In his passionate defense of wilderness and wild-ness, Edward Abbey is always worth reading for those who value a wolf's howl more than the ka-chink! of a cash register, and no matter what the subject, Cactus Ed always shoots from the hip. This collection of essays is no different, and contains the invaluable "A Writer's Credo," wherein Abbey tells would-be scribes to rock the boat and make a stand, else the noble craft is reduced to a mess of pottage, and the muse has no reason for staying.
From Library Journal
In this collection of previously published essays, Abbey writes on topics as diverse as immigration law, the nature of femininity, and the philosophy of Emerson. The book is divided into three sections: Politics, Travel, and Books and Art. Marvelous portraits of the Rio Grande and the Salmon rivers showcase Abbey's ability to evoke a feeling for the majesty of these places. His political essays are lively and provocative; those discussing books and art reveal him as one who has thought deeply about his craft. An original writer with strong convictions whose latest book is recommended for most collections. Randy Dykhuis, Grand Rapids P.L., Mich.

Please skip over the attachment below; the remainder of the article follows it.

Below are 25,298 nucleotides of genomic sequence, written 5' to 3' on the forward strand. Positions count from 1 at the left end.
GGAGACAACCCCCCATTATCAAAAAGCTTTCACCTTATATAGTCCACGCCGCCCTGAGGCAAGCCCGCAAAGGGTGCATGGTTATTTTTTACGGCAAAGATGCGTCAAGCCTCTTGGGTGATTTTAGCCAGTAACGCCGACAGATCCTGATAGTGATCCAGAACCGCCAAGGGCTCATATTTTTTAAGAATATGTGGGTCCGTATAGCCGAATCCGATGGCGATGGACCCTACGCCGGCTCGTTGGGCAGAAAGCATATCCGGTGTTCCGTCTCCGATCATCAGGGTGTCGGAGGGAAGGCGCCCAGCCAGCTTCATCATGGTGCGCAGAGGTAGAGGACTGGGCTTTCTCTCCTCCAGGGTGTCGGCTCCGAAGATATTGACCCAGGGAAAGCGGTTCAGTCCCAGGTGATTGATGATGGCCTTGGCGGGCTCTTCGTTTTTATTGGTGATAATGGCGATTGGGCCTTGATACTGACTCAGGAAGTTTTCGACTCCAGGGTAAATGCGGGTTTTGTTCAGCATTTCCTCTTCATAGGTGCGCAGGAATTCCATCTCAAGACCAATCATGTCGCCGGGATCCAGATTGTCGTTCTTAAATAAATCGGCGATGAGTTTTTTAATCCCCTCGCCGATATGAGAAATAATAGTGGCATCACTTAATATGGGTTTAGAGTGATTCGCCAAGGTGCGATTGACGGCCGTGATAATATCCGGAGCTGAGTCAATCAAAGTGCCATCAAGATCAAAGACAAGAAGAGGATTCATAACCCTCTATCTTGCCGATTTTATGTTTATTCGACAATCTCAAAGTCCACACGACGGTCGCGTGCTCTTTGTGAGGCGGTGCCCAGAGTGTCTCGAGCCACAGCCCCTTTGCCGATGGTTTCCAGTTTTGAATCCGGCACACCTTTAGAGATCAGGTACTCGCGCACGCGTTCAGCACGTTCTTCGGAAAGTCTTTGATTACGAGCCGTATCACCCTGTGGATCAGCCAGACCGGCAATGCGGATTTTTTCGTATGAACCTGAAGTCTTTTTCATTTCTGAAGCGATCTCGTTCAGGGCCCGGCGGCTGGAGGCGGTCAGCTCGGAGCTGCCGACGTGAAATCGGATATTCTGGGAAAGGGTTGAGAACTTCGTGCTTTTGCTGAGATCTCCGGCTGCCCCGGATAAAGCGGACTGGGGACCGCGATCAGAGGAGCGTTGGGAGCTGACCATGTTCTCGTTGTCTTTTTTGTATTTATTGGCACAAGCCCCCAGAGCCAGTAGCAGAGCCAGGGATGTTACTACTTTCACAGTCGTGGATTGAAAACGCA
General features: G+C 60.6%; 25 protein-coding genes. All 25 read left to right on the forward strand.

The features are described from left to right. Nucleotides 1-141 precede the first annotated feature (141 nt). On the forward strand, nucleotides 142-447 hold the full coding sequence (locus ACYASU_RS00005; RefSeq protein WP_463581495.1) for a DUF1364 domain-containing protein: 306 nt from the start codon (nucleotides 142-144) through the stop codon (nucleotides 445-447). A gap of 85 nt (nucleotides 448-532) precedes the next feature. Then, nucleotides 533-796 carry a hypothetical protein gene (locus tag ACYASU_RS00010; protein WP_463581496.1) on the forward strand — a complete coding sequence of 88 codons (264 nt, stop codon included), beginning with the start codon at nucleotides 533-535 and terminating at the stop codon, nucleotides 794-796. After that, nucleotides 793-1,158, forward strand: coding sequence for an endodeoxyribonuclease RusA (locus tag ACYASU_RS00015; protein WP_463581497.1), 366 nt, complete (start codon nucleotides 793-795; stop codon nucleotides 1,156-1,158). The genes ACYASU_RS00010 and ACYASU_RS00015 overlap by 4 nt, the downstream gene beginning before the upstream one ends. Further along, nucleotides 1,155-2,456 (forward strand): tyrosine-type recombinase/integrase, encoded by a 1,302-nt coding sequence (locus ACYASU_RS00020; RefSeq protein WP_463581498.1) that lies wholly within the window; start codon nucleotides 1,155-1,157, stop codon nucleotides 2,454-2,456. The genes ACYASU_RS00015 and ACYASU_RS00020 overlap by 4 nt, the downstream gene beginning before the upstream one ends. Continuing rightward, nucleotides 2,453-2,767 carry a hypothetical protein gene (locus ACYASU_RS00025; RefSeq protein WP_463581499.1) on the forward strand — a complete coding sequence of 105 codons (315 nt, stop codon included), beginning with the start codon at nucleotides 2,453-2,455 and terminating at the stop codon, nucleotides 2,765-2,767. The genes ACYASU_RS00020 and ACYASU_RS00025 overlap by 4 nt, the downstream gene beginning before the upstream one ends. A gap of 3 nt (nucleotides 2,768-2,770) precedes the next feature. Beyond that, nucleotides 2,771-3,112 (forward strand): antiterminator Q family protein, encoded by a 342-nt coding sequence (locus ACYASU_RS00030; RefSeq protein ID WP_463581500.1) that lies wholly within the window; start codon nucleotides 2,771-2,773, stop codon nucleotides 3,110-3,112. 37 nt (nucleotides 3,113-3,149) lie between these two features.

Copyright 1988 Reed Business Information, Inc.
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